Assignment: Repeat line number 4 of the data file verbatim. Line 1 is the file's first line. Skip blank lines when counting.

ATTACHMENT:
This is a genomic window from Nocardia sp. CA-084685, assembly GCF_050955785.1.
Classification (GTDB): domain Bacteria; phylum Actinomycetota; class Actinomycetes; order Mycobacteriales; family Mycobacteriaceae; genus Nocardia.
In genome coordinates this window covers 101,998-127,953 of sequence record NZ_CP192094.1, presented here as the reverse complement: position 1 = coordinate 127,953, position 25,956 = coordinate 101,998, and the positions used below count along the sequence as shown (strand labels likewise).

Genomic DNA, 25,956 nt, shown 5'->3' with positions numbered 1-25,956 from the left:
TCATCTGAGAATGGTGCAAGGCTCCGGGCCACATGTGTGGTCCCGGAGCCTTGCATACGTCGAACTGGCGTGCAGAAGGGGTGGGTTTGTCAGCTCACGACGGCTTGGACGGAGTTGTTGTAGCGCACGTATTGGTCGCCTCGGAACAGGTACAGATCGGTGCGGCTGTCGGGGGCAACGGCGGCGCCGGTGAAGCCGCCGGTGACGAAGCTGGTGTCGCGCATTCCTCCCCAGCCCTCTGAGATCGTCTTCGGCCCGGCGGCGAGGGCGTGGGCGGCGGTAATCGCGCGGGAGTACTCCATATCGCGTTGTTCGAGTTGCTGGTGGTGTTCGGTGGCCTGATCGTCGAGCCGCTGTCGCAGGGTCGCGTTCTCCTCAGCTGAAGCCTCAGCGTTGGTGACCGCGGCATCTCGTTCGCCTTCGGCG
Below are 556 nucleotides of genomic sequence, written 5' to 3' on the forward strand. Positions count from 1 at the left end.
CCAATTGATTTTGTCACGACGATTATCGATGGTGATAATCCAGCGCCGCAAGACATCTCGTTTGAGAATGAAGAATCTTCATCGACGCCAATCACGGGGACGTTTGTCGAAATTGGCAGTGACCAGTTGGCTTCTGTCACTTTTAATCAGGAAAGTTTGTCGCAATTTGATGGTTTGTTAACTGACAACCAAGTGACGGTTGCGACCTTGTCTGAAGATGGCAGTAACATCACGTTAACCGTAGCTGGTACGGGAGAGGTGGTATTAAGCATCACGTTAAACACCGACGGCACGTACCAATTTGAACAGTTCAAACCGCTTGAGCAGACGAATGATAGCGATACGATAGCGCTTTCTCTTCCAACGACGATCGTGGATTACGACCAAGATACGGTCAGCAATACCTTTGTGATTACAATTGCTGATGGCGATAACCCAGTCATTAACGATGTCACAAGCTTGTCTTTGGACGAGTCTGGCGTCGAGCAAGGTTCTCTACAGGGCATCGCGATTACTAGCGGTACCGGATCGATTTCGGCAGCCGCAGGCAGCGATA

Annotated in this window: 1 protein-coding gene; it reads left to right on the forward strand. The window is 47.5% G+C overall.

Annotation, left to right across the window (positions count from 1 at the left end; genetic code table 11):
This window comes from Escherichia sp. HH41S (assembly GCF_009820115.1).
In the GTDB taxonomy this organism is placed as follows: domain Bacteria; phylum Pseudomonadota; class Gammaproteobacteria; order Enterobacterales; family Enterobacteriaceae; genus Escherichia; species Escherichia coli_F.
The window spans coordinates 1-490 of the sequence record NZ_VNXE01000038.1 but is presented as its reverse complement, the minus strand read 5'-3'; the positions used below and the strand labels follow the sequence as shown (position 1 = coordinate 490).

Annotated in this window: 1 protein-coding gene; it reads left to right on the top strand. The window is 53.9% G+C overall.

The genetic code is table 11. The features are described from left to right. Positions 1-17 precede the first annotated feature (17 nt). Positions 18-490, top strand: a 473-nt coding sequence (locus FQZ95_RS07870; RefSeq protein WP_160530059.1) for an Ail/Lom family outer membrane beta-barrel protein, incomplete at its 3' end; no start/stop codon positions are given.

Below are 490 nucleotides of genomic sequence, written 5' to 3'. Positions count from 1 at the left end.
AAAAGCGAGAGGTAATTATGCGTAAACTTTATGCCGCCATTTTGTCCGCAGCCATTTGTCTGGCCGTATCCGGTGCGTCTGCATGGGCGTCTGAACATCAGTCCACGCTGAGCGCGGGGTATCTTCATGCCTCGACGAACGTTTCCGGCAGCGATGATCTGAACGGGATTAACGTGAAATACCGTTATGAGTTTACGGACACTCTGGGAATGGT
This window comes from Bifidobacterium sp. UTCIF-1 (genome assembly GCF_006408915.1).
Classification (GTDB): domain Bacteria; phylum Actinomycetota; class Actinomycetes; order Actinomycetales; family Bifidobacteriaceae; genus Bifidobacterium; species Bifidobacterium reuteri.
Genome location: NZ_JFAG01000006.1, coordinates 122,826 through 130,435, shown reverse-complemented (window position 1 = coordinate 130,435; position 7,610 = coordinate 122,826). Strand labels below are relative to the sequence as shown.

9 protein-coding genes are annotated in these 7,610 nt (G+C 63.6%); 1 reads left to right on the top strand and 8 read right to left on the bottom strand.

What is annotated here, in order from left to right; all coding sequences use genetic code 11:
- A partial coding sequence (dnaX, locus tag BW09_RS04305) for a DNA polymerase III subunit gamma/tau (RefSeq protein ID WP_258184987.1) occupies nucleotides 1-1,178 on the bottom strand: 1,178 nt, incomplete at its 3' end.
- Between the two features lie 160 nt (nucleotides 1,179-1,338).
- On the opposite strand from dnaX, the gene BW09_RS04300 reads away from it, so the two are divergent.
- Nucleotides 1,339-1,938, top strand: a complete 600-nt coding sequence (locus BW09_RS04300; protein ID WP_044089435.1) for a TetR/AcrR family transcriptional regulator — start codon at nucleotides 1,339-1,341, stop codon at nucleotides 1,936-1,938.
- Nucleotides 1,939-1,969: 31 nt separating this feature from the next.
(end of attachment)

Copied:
Genomic DNA, 25,956 nt, shown 5'->3' with positions numbered 1-25,956 from the left: